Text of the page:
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Understanding Detached Engagement in the Workplace

Posted By: Trish Cunningham on March 16, 2022

For years, we’ve been taught that the harder you work, the more likely you are to get ahead. That may have meant working long hours, grinding on every detail, and being obsessed with your job.

However, recent studies suggest that turning down your passion a few notches can actually make you better. It’s called detached engagement.


Detached engagement sounds like an oxymoron, but it’s actually a highly coveted quality that recruiters are paying attention to today. It refers to the idea that an employee is able to maintain a certain detachment from work while still deeply caring for it and performing optimally.

Here’s why detached engagement is important:

It’s Liberating

When employees practice detached engagement at the workplace, it’s akin to unlocking a new form of freedom. They’re able to put aside their emotions and judgments about various tasks and use their energy and efforts to produce the desired results. It also removes the co-dependency attached to results. Instead of letting the fear of failure hold them back, they’re able to recognize the fact that things may not always go as per plan and that they can only do their best.

Detached engagement also helps shape an employee’s perspective about their work. We often tend to view ourselves as a product of the work we do instead of the other way around. The nature or success of a task can take a toll on our self-esteem, making us view negative outcomes as failure on our part. Through detached engagement, we can shift the narrative and recognize the true relationship between our work and ourselves. It helps us realize that whatever work we do comes from us, but it doesn’t define us.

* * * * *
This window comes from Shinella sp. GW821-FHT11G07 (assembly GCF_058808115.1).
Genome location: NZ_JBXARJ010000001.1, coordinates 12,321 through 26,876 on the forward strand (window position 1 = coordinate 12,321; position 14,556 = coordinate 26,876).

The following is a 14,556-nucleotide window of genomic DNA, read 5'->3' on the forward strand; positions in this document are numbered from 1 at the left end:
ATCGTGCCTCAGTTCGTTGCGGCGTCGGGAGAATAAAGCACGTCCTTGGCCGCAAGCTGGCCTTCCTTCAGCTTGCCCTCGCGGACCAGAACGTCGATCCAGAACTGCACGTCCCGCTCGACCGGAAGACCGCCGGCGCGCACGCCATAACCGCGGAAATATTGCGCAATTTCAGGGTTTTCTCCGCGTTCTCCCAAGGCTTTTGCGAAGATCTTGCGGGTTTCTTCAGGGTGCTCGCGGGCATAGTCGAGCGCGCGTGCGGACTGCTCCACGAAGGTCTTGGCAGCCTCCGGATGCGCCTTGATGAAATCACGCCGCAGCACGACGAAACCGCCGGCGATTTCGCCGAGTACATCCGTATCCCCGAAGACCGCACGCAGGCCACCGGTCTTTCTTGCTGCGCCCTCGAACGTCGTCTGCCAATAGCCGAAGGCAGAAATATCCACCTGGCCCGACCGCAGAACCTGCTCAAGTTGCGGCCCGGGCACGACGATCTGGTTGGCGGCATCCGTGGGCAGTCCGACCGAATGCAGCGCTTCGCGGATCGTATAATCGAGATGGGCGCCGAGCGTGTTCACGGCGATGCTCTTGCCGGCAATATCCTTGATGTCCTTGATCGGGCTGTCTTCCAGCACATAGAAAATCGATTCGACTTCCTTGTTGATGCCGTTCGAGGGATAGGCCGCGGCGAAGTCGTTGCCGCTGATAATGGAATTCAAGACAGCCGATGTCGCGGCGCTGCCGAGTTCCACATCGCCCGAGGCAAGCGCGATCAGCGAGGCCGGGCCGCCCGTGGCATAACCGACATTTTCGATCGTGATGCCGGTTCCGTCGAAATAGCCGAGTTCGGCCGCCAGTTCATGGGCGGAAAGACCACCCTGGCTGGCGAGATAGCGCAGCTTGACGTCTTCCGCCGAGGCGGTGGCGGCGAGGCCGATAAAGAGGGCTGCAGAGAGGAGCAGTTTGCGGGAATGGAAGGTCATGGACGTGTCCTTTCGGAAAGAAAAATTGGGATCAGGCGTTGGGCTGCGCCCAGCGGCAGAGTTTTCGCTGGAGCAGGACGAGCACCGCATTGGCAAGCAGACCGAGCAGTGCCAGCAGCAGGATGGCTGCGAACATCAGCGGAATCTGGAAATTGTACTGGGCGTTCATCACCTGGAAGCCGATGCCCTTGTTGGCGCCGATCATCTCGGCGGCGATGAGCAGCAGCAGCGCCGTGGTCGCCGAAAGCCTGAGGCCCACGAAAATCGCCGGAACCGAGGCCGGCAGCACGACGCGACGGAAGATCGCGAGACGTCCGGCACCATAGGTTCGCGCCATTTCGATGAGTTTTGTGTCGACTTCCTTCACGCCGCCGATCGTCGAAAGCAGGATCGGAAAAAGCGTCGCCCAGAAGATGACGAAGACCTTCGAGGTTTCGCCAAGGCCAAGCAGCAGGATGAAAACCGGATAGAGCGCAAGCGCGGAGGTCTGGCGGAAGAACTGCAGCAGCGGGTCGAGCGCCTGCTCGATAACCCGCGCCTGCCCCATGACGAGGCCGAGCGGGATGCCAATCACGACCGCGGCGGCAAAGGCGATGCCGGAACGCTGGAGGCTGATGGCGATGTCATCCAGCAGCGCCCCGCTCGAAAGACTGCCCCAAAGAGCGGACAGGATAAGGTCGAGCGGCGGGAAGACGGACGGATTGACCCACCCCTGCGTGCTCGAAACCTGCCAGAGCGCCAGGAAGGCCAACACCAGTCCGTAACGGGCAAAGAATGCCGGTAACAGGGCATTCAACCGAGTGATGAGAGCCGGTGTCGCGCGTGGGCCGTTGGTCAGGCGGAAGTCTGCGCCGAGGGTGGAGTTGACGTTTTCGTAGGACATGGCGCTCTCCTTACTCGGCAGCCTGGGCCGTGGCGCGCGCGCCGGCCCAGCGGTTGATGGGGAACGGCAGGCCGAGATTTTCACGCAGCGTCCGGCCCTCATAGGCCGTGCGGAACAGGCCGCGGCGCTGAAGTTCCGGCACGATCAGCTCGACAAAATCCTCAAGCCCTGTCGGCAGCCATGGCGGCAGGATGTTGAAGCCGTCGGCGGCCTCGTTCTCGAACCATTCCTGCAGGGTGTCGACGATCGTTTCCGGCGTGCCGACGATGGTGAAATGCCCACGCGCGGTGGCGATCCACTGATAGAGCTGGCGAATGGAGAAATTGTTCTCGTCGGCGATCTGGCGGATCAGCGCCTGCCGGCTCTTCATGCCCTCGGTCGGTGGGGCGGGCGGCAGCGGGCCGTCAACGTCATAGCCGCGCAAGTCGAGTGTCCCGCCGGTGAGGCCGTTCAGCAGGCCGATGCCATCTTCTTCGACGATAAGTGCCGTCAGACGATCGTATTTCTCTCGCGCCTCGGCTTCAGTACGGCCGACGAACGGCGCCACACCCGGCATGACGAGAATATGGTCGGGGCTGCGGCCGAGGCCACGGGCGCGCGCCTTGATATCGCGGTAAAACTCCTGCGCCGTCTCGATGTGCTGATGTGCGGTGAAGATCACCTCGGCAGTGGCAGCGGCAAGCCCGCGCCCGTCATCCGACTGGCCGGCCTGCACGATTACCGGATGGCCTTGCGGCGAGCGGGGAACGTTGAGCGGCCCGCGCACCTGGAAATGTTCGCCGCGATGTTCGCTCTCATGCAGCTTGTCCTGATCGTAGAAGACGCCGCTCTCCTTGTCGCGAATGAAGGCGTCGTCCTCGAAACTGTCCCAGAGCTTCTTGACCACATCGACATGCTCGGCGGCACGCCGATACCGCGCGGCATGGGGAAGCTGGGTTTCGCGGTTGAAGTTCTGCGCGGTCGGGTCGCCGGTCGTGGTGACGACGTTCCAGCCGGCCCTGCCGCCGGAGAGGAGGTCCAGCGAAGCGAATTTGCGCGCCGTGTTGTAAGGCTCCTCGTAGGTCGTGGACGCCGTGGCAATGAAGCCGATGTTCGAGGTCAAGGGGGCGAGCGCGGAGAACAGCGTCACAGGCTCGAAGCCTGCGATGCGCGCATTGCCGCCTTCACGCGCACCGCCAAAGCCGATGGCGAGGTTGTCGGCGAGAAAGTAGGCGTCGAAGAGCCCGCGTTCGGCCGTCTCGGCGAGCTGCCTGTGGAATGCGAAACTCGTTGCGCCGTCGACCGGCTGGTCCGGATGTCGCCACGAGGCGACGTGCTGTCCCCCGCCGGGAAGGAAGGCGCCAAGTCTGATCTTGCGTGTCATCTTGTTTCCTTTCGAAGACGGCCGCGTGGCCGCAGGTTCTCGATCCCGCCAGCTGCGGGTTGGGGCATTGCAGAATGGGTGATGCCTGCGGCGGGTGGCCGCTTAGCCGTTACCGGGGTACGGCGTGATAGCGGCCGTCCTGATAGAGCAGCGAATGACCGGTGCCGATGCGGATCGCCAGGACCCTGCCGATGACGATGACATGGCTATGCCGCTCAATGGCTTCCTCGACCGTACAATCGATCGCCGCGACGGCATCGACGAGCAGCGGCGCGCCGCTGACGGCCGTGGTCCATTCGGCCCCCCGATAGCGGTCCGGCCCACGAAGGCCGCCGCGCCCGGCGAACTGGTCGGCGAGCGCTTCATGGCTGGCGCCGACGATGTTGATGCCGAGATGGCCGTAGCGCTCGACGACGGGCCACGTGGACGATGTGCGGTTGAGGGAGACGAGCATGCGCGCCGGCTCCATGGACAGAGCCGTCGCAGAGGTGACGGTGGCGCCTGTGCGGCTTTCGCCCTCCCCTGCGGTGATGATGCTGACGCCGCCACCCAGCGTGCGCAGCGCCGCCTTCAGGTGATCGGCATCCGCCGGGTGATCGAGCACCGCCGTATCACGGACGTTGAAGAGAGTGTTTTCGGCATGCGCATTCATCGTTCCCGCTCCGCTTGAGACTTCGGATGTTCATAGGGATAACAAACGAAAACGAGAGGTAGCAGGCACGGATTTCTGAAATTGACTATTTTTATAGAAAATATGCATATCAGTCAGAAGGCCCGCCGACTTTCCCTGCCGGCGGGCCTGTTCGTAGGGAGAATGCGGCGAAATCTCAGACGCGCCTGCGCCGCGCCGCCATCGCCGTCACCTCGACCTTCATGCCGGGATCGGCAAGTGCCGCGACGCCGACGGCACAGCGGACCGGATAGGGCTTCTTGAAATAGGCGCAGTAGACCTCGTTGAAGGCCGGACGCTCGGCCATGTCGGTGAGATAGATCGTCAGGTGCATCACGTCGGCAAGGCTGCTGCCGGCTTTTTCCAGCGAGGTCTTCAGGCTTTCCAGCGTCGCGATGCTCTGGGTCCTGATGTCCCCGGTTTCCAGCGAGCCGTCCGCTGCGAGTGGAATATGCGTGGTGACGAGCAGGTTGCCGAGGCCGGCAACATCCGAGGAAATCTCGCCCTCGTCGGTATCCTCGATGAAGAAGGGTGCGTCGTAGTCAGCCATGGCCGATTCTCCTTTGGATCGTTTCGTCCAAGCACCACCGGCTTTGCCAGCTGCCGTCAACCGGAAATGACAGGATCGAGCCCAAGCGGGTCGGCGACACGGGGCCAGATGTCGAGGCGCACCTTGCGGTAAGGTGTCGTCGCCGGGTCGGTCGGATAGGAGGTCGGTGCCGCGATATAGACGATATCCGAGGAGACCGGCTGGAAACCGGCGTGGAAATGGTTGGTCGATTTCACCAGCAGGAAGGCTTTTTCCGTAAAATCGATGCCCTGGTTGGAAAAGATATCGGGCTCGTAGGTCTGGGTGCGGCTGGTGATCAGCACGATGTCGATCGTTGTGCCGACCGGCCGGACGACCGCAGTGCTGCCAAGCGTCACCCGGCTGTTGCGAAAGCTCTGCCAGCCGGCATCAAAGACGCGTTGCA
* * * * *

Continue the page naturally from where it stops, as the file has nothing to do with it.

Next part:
It Helps You Focus

Detached engagement enables employees to focus on their goals. It helps them see the bigger picture and encourages a more collaborative environment, allowing for the best possible results.

Think of it this way: You’re asked to do a task you’ve never done before and you want to prove yourself to your supervisor. In your attempt to make a good impression, you choose to handle everything yourself despite feeling underequipped. As a result, you refuse help and make mistakes that could’ve been avoided had you reached out to your peers.

Detached engagement allows you to get the best possible results without being swarmed by the thoughts of what everyone may think of you if you fail or ask for help. It helps you focus on your actual goal, i.e., getting the job done.

woman establishing boundaries

It Helps Establish Boundaries

Finally, detached engagement helps you say “no” as and when necessary. Many people struggle to maintain healthy boundaries because they can’t say no to their peers or supervisors. As a result, they often have too much on their plate and are stressed about the multiple things that need to be done.

By practicing detached engagement, an employee is able to realistically assess how much they can manage. It allows them to communicate clearly when they don’t have the capacity or the qualifications to perform a particular task. Instead of hastily accepting more work and doing a poor job at it, they’re able to suggest an alternative and lend their support in whatever way possible.

Our team at Brookwoods Group helps organizations find candidates who can be detached from and engaged in their work so that they can add value from day one. Our top recruiting firm in Houston finds the right-fit professionals for your team and screens them for qualification and cultural fit with your organization.

Get in touch with our executive staffing agency in Austin today to learn how we can find the best professionals to help move your business forward.